AUCKLAND, New Zealand (AP) — The 33,000 additional U.S. troops that President Barack Obama ordered to Afghanistan to tamp down the Taliban attacks nearly two years ago have now left the country, but a new wave of deadly insider attacks and a reassessment of how NATO troops partner with Afghans have raised questions about how well the military strategy is working.
U.S. Defense Secretary Leon Panetta announced on Friday the troops had come out, declaring the surge had accomplished its mission.
But after a tumultuous week in Afghanistan that saw commanders put limits on when NATO and Afghan troops can patrol together, Panetta also acknowledged there will still be difficult days ahead.
"The surge did accomplish it objectives of reversing the Taliban momentum on the battlefield and dramatically increasing the size and capability of the Afghan national security forces," Panetta told reporters at a press conference at the Government House here where he was meeting with New Zealand leaders.
He said the re-deployment of the 33,000 troops was a "very important milestone" and that the U.S. is on track to accomplish its goals in Afghanistan. The withdrawal, which was completed on schedule, still leaves close to 100,000 NATO troops there, including 68,000 Americans.
Panetta's success mantra, however, is called into question by the decision earlier this week that, at least temporarily, NATO operations with small-sized Afghan units are no longer routine, and will require the approval of the regional commander.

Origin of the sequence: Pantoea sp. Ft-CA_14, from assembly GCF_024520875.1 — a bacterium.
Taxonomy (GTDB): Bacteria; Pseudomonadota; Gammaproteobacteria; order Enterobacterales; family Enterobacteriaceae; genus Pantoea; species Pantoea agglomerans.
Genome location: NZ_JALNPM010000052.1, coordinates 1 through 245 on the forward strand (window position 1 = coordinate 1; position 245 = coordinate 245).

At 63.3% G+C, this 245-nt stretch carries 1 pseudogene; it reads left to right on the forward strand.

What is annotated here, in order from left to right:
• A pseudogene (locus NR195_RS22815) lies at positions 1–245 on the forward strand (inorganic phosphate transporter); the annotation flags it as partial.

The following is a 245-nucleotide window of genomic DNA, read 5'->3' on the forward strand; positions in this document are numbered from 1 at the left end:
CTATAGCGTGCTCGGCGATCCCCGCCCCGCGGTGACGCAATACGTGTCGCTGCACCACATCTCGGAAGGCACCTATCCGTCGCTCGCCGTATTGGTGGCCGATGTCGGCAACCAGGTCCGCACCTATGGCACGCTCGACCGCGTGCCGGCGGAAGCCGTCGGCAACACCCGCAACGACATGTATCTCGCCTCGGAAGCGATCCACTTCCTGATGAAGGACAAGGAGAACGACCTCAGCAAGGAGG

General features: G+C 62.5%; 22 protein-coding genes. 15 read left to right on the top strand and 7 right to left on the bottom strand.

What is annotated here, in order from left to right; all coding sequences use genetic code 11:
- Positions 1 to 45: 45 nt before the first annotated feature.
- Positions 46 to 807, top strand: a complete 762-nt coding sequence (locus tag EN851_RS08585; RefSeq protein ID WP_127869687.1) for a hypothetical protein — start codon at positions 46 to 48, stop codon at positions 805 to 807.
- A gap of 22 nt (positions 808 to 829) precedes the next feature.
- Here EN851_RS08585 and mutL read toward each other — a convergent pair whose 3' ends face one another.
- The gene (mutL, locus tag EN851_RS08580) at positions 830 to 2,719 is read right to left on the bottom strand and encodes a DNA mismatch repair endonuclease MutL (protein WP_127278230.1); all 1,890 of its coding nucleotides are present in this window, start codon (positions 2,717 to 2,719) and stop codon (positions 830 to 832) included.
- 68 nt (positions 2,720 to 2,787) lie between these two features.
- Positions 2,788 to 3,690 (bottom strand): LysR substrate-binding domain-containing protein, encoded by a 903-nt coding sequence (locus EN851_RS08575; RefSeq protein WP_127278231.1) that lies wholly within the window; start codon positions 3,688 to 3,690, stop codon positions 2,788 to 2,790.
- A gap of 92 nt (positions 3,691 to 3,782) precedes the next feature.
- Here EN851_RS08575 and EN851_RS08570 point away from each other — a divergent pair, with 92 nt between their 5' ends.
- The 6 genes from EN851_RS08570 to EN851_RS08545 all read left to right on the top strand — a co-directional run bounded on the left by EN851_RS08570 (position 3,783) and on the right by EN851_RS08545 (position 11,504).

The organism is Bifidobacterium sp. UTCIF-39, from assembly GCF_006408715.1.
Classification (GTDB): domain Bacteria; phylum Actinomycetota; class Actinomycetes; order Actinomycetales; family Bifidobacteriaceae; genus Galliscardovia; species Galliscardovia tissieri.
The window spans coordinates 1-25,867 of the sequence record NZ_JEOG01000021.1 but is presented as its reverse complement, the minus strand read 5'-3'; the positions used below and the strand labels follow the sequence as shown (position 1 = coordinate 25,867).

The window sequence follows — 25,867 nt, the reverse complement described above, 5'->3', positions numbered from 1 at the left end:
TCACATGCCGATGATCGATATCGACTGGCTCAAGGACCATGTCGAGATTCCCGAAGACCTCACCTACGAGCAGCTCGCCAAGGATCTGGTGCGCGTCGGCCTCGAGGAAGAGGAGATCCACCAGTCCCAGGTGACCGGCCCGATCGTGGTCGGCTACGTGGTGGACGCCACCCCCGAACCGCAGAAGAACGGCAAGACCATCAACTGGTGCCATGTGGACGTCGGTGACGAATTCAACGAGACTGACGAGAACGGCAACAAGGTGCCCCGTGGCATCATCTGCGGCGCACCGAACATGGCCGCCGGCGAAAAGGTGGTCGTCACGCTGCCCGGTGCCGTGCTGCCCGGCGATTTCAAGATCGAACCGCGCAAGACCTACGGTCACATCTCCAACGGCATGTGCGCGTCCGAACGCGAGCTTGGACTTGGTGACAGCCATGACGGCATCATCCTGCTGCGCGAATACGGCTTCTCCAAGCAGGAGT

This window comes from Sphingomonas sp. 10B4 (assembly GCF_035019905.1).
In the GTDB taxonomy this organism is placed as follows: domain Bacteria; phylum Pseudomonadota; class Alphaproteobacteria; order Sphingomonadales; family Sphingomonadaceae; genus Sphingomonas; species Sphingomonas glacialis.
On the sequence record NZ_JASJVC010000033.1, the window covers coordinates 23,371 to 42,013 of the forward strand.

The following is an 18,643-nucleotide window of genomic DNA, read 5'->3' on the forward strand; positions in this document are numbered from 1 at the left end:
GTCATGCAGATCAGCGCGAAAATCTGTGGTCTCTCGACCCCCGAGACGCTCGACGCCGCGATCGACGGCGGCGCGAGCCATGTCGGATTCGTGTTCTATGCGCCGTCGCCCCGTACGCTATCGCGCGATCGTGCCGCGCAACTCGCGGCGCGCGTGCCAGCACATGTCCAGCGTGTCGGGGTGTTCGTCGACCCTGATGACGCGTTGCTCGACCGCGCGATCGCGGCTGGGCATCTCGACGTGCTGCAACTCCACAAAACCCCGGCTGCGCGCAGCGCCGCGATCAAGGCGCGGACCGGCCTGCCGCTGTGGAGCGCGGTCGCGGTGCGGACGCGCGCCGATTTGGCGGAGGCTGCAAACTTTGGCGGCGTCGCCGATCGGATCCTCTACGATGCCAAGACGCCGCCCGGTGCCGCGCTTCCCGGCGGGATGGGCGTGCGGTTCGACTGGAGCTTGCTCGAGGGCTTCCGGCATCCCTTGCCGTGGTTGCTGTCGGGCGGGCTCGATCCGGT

Until now, coalition troops routinely conducted operations such as patrolling or manning outposts with small units of their Afghan counterparts. But a growing wave of in so-called insider attacks in which Afghan Army and police troops, or insurgents dressed in their uniforms, have been turning their guns on U.S. and NATO forces, has shaken the trust between the allied troops and the Afghans they are there to train.
And it's called into question the core strategy that relies on NATO troops working shoulder to shoulder with Afghans, training them to take over the security of their own country so the U.S. and its allies can leave at the end of 2014 as planned.
As of this week 51 coalition troops have been killed in such attacks this year.
Australian Brig. Gen. Roger Noble, deputy to the alliance's operations chief, acknowledged earlier this week that the attacks are rattling the troops.
"It strikes right at the heart of our resolve," he said. "It's one thing to be killed in action by the insurgents. It's quite another to be shot in the back of the head at night by your friends."
Panetta, however, has rejected suggestions that the strategy is failing, and on Friday he said "we have turned the corner," in Afghanistan and have successfully been able to build up the Afghan security forces so they can take the lead in security for large sections of the country.
Panetta said the top U.S. commander in Afghanistan, Gen. John Allen, "is saying that the force he has put in place is sufficient to accomplish that mission."
The number of U.S. forces there peaked at about 101,000 last year, and they have been coming out slowly over the past several months.